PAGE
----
My Sunday Afternoon: Fun with VMWare ESX 3i

My Sunday Afternoon: Fun with VMWare ESX 3i

Summary: As soon as I heard the announcement from  bright and bushy-tailed VMWare CEO Paul Maritz that the company was shortly going to be releasing their ESX 3i enterprise-class embedded hypervisor for free, I was absolutely thrilled. Given the pace of technology reporting, I knew that I had to get it running on my test equipment right away.

As soon as I heard the announcement from  bright and bushy-tailed VMWare CEO Paul Maritz that the company was shortly going to be releasing their ESX 3i enterprise-class embedded hypervisor for free, I was absolutely thrilled. Given the pace of technology reporting, I knew that I had to get it running on my test equipment right away. Click on the "Read the rest of this entry" link below for more. What I didn't realize, however, what a pain in the neck it was going to be getting it to run on commodity PC and Server hardware. Oh, I knew from my previous experiences designing enterprise VMWare clusters for corporate clients that you needed enterprise-class hardware that was at least certified for use with ESX, but I decided to throw caution to the wind and try to get it running on the stuff I had lying around. I eventually did get it to work, and now that it's working, it works great, but not without more than a few headaches. Currently, the biggest limitation with ESX Server 3i and its big brother, ESX 3.5 is that due to VMWare's "closed kimono" stance on software development, the storage drivers are way behind in terms of hardware support when compared with competitive solutions from Microsoft, Citrix and the various Linux distributions/vendors. There isn't a single system, whether it be a PC or an entry-level server which use embedded SATA2 RAID chipsets that will work with ESX 3i or ESX 3.5 out of the box. If you boot ESX 3i on any of these systems, you'll be presented with a  message that no suitable storage device has been found. Doh! Game Over, man. EDIT 7-29-08: It appears there is a small list of of SATA-based servers and mainboards that will "work" but are not on VMWare's ESX 3i HCLs. Your Mileage May Vary. Typically, ESX 3i and ESX 3.5 are used on enterprise-class systems which support boot-from-SAN host bus adapters (HBA) , UltraSCSI and SAS drives. But if you want to piece together an ESX 3i system on a budget, you'll need to do a deep dive on VMWare's I/O compatibility  and systems compatibility list. However, I'm going to save you some time and trouble right off the bat -- if you're doing it on a budget, you'll want to make sure you have a PC or Server that can accommodate a supported PCI-Express SAS controller. A good candidate for this is the Adaptec 2405 series, which streets for about $200-$250. The base-level Adaptec 2405 can handle up to 4 SAS or SATA2 disks and up to 128 drives with SAS expanders, so it's not a huge investment if your mainboard can already handle PCI-Express and you have some cheap SATA2 storage lying around. I also tried AMCC/3Ware's new 9690SA, another PCI-X SAS/SATA RAID controller designed for higher performance applications, which streets for about $300 and is listed as supported for the more expensive ESX 3.5 product, but it doesn't yet work on ESX 3i as of the July 25 ISO currently available for download from VMWare's site. Given 3ware's excellent multi-platform OS support, we expect this to change shortly.  Be it as it may, the AMCC 3Ware does work phenomenally well on Linux-based hypervisor solutions such as ProxMox, Red Hat oVirt and Xen, and absolutely swimmingly on Windows Server 2008 with Hyper-V, so don't discount this excellent SAS/SATA controller value if you're not going ESX 3i. For network interfaces, you'll want to make sure you are using Broadcom, Intel or nVidia nForce chipsets. There are a number of other supported NIC chipsets, but you'll be safe with any of these, and are quite common. esx-bootscreen1.png Once you have your hardware ducks in a row, getting ESXi installed is a breeze. The software is distributed on a 250MB ISO file, which can be burned to a CD or bootable USB key. The actual installation is totally automated using a text-based interface (no mouse needed) and takes under five minutes -- once ESX 3i loads its drivers, it attempts to connect to your network via DHCP, auto configures an IP address on the first detected interface, and displays the address on the screen for you to connect to. Once ESX 3i is running, you then test its connectivity using a web browser on a client Windows-based machine (XP, Vista or Server) and you can download the VMWare Infrastructure Client 2.5 over the web. Unlike VMWare's other free virtualization solution, VMWare Server 2.0 ESX 3i doesn't currently support VMWare Virtual Infrastructure Web Access, so management is limited to Windows systems only. vmware1c.jpg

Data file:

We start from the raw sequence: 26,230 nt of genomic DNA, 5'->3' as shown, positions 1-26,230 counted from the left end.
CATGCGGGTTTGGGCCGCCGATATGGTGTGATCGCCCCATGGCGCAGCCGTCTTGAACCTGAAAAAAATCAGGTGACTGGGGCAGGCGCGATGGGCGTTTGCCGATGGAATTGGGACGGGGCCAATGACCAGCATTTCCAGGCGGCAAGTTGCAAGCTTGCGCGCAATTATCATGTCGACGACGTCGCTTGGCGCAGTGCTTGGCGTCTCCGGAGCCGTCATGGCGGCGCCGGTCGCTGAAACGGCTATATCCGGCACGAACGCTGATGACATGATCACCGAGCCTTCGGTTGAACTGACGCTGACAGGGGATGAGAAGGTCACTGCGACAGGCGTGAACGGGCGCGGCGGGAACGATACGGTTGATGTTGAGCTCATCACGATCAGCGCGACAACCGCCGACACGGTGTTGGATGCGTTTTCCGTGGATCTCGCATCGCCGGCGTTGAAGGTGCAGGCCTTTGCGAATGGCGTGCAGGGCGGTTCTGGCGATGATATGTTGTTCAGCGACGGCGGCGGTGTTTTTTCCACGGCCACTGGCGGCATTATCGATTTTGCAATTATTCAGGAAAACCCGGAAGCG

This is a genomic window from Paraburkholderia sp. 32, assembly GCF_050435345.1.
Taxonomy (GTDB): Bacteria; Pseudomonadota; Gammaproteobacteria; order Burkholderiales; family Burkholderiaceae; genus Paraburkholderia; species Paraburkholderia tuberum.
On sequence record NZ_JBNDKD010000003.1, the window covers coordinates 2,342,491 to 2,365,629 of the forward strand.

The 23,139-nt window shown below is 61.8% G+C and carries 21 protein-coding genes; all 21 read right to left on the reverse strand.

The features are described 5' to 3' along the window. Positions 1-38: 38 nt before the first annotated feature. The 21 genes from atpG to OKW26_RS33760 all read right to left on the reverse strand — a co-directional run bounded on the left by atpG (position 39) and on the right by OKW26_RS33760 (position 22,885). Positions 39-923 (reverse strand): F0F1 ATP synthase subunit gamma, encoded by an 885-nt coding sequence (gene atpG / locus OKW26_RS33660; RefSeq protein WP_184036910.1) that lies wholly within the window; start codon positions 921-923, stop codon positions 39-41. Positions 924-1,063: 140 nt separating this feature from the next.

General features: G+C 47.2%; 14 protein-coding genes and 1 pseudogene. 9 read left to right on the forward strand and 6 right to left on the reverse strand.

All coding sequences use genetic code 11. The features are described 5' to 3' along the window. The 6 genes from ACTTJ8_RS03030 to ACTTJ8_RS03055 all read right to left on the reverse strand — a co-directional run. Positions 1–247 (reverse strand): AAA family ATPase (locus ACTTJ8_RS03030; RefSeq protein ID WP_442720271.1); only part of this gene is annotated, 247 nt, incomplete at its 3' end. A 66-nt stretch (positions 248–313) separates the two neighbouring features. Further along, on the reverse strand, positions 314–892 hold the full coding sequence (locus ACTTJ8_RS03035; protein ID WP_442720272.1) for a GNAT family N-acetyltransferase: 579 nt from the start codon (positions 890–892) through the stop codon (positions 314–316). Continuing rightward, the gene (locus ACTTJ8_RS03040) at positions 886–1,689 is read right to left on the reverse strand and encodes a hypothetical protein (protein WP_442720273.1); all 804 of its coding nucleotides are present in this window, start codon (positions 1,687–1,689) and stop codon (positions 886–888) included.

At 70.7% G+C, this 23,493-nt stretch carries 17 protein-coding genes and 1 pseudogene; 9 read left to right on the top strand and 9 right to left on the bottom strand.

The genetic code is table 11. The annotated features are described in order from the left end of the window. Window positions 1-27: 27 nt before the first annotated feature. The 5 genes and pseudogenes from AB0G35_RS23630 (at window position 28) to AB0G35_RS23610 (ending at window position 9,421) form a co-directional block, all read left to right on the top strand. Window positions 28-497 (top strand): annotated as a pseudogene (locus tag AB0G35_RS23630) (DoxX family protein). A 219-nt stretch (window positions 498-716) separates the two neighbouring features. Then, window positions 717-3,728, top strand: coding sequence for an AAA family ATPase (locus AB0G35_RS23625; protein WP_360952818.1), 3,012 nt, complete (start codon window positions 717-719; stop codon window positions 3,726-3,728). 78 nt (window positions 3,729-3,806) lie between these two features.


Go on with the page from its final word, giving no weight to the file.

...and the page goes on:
Click Here for a video tour of VMWare Virtual Infrastructure 2.5 Client managing ESX 3i.

For those of you already familiar with version 2.5 of the Virtual Infrastructure client for Windows, there's nothing new here. It's the same, polished, sophisticated interface that you get with the high-end VMWare products. There is a "gotcha" here, however. Without purchasing a license to VirtualCenter, VMotion and HA/DRS (in which case you are getting into the thousands of dollars) you won't be able to use any of the advanced features such as live migration, clustering and high availability. However, if you are standing up ESX 3i in a lab or testing environment, you will be able to prototype on the same exact platform that you will run in a VMWare enterprise production environment -- no more testing on VMWare Workstation or VMWare Server, and porting the images over. While not Open Source, this is a big step forward for VMWare as a company and its worthy of my applause. Still, even with the free release of ESX 3i, VMWare is going to face many challenges. Hyper-V and KVM will be significant players in the future, and are already poised to be the higher performance alternatives to ESX 3i. Are you going to be standing up an ESX 3i system on commodity hardware in your test lab? Talk Back and let me know. The postings and opinions on this blog are my own and don’t necessarily represent IBM’s positions, strategies or opinions.

Topic: VMware


Jason Perlow, Sr. Technology Editor at ZDNet, is a technologist with over two decades of experience integrating large heterogeneous multi-vendor computing environments in Fortune 500 companies. Jason is currently a Partner Technology Strategist with Microsoft Corp. His expressed views do not necessarily represent those of his employer.